Above: USPSA Front Sight Magazine Editor Jake Martens at the 2017 Area 3 Championship. That's the JP GMR-15 in his hands, a popular factory carbine for PCC. Photo by Steve Ruml of Ghost Creative.
By recognizing Pistol Caliber Carbine (PCC) as a competitive division in June 2016, the United States Practical Shooting Association (USPSA) said “Long guns are welcome in our sport.”
Under current equipment rules the PCC division is open to any carbine firing a pistol caliber cartridge (9 mm, .357 SIG, .40 S&W, 10 mm and .45 ACP). The maximum velocity allowed is 1600 fps (presumably to prevent steel target damage) and all scoring is in Minor Caliber (125 Power Factor). Guns must have a shoulder stock attached (the SIG Brace and variants are not legal). Short Barreled Rifles (SBR) are allowed and all barrels may incorporate compensators, flash hiders, and muzzle brakes. Optical sights including lasers and flashlights are allowed, and there is no restriction upon magazine capacity.
It's open to a lot of equipment innovation. But here's the gear shooters placed their faith in at the first major match, the March 2017 Optics National Championship just 10 months after PCC’s inception―based upon shooter survey data provided by USPSA.
Among shooters using factory carbines the most popular models were: JP Rifles with 36 percent, SIG Sauer MPX at 16 percent, CZ-USA Scorpion Evo 3 with 7 percent, and both the CMMG MK9 and Wilson AR-9 coming in at 4 percent each.
A number of shooters chose to go the “Frankenbuild” route. One shooter, Max Leograndis, actually worked in his garage to weld a short ventilated barrel extension made from scrap pipe and capped by a compensator, to his barrel. It didn't seem to hurt him. He emerged as the National PCC Champion!
Among the DIY crowd, the most popular lower units were: JP Rifles at 27 percent, Yankee Hill with 12 percent, Vitor at 8 percent, and all others comprising 4 percent.
Compact reflex sights were the predominant choice for the normally close and quick courses of fire, with 50-yard targets being about the maximum distance. The most popular model was the C-More at 24 percent, with 18 percent of those using the C-More Railway. The Trijicon MRO, a sealed miniature reflex, showed among 14 percent of the competitors. The Leupold DeltaPoint Pro was selected by 8 percent, while the Vortex Razor found favor with 7 percent.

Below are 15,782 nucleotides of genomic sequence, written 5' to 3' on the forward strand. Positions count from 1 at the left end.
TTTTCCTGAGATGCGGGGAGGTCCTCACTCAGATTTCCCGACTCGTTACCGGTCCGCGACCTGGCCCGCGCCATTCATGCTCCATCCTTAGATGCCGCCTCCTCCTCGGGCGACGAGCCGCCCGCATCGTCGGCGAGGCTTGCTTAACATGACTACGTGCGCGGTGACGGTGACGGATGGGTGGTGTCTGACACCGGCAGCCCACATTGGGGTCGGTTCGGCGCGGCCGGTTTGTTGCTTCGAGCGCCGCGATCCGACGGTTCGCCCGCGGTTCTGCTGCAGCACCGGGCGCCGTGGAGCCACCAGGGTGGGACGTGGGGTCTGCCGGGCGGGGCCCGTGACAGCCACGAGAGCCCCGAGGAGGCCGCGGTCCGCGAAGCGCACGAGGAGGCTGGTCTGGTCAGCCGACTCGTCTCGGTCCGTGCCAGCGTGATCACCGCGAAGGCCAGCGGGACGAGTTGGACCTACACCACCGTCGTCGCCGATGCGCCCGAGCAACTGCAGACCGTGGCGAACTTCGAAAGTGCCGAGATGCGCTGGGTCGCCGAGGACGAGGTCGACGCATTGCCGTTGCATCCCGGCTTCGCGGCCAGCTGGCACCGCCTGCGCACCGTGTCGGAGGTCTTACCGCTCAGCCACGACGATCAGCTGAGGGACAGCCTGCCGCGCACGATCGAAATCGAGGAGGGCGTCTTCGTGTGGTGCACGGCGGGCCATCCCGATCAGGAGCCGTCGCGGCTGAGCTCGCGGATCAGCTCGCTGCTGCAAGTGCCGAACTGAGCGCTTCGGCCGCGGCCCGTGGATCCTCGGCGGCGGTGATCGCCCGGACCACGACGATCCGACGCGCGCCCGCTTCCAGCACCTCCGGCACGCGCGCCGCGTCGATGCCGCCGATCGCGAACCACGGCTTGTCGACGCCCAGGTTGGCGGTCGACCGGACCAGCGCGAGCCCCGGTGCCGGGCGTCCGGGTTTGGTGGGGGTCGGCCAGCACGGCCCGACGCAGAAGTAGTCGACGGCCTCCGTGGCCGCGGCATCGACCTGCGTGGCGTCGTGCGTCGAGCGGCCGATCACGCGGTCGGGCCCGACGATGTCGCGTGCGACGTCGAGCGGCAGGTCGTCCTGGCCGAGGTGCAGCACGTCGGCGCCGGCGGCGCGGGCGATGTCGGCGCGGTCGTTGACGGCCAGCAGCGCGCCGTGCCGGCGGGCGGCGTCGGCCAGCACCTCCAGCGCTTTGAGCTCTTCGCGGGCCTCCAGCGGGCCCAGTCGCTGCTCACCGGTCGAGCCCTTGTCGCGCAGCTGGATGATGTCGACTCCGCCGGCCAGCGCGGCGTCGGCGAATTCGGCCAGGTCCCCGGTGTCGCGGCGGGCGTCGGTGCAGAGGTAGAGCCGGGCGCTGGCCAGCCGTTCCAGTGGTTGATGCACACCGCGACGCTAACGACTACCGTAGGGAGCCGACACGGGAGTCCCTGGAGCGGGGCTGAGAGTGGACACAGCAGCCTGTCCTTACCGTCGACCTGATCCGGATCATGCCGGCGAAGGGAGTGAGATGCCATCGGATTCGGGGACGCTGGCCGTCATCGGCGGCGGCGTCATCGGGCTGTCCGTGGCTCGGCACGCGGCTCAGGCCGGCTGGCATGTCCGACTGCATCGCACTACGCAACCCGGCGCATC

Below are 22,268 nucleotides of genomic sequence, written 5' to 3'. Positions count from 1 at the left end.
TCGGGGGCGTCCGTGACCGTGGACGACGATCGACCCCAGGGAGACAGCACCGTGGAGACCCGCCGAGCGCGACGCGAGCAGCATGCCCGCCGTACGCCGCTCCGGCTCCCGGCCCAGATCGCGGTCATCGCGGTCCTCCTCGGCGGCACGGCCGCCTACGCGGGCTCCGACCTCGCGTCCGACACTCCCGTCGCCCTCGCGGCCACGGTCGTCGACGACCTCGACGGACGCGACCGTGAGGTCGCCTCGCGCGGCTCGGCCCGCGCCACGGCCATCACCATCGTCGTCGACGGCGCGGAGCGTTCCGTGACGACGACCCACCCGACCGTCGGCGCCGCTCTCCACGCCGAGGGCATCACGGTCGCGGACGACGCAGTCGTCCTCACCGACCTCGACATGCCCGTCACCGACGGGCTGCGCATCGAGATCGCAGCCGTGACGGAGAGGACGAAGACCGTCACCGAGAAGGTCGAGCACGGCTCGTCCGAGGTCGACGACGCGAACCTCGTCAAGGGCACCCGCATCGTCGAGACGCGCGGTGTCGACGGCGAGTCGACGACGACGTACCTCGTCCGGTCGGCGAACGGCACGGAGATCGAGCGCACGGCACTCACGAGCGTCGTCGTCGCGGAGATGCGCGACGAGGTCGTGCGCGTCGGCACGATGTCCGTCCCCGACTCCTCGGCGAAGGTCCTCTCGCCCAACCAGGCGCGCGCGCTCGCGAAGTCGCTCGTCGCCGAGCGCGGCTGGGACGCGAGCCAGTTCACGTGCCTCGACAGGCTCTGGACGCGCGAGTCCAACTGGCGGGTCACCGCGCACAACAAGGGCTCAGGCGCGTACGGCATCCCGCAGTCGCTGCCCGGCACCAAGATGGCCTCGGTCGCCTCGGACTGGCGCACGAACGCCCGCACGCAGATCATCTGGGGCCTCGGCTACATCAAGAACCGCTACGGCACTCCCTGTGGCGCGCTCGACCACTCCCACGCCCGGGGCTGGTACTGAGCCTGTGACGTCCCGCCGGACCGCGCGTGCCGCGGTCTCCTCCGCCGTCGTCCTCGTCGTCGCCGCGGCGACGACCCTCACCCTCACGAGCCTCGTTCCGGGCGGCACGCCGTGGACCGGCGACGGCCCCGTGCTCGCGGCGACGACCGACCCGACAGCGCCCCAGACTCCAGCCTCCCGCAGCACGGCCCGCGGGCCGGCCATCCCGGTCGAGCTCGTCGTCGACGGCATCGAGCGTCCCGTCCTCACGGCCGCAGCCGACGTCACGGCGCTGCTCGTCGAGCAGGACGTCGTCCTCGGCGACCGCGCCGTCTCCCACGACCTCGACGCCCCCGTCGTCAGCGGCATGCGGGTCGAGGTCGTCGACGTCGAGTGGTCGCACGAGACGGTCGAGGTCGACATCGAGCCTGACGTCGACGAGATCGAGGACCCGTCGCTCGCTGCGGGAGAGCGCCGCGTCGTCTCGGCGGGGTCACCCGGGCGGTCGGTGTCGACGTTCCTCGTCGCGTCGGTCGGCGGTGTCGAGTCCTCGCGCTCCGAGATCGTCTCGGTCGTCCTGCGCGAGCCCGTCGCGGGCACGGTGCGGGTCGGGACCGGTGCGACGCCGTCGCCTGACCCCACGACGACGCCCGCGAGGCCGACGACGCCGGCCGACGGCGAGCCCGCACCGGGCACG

Some shooters went further and hung an auxiliary laser sight on their guns. Traditional red laser sights are virtually useless beyond a few yards in bright outdoor sunlight. The newer green lasers have an increased visibility. They may not zero a 20-yard target at noon on a bright day, but they didn't have to. One of the disadvantages to the PCC is in maneuvering around tight barricades for close/fast shots. Handgunners can shift to weak or strong hand, double tap, and move on while the carbine shooter is still trying to get gun to the shoulder and find the sights.
The Crimson Trace CMR-206 green laser sight utilized by some of the shooters gave them the ability to hit the switch, poke the gun around the barricade, and then double tap a pair of Alphas―without the need to shoulder the gun or even look through the sights. All they had to do was just follow the green dot. When in Minor scoring, the Alphas count big.
With Minor scoring the 9 mm tends to rule. It's less expensive and the magazines hold more rounds. It was virtually the universal choice for this match.
A surprising number of shooters (34 percent) opted for factory loads―with Federal leading the way at 19 percent, T1 and Freedom Munitions with 14 percent each, and Atlanta Arms at 8 percent.
Whether shooting factory or handloaded rounds the most popular bullet weight (33 percent) was the 115-grain. The 124-grain was chosen by 29 percent, with 22 percent opting for 147-grain slugs, and 10 percent choosing 135-grain bullets.
As for bullet type, jacketed projectiles (52 percent) were the predominant choice, but that also included factory loads. Those ‘rolling their own’ also selected coated slugs (29 percent) and plated bullets (19 percent).
With no limit on magazine capacity, extended base plates were the rule for many. The most popular was the Taylor Freelance with 52 percent, followed by Taran Tactical at 19 percent, and Arredondo and Dawson Precision both with 6 percent.
While some may not see the need for an extra magazine when the one in the gun is holding 35 to 40 rounds on a 32-round Field Course, savvy shooters know better. There are some gun malfunctions that are most quickly cleared by dumping the current mag, cycling the bolt, and slamming a new mag in. Another situation that can occur with a greatly extending magazines is that it goes “salt shaker” on you. The follower freezes and the rounds are now loose in the mag.
An extra mag or two is handy and needs to be quickly accessed. I refer to these as NIRTS Magazines (Need It Right This Second). Blade-Tech was the most popular mag carrier at around 19 percent, but was followed closely by Double Alpha Academy at 16 percent, CR Speed with 14 percent, Safariland at 12 percent, and Black Scorpion with 9 percent. Better to have it and not need it than to need it and not have it.
PCC will continue to evolve. But the first Big Dance gives an indication as to what savvy shooters feel is their best dance partner. Let the equipment race commence!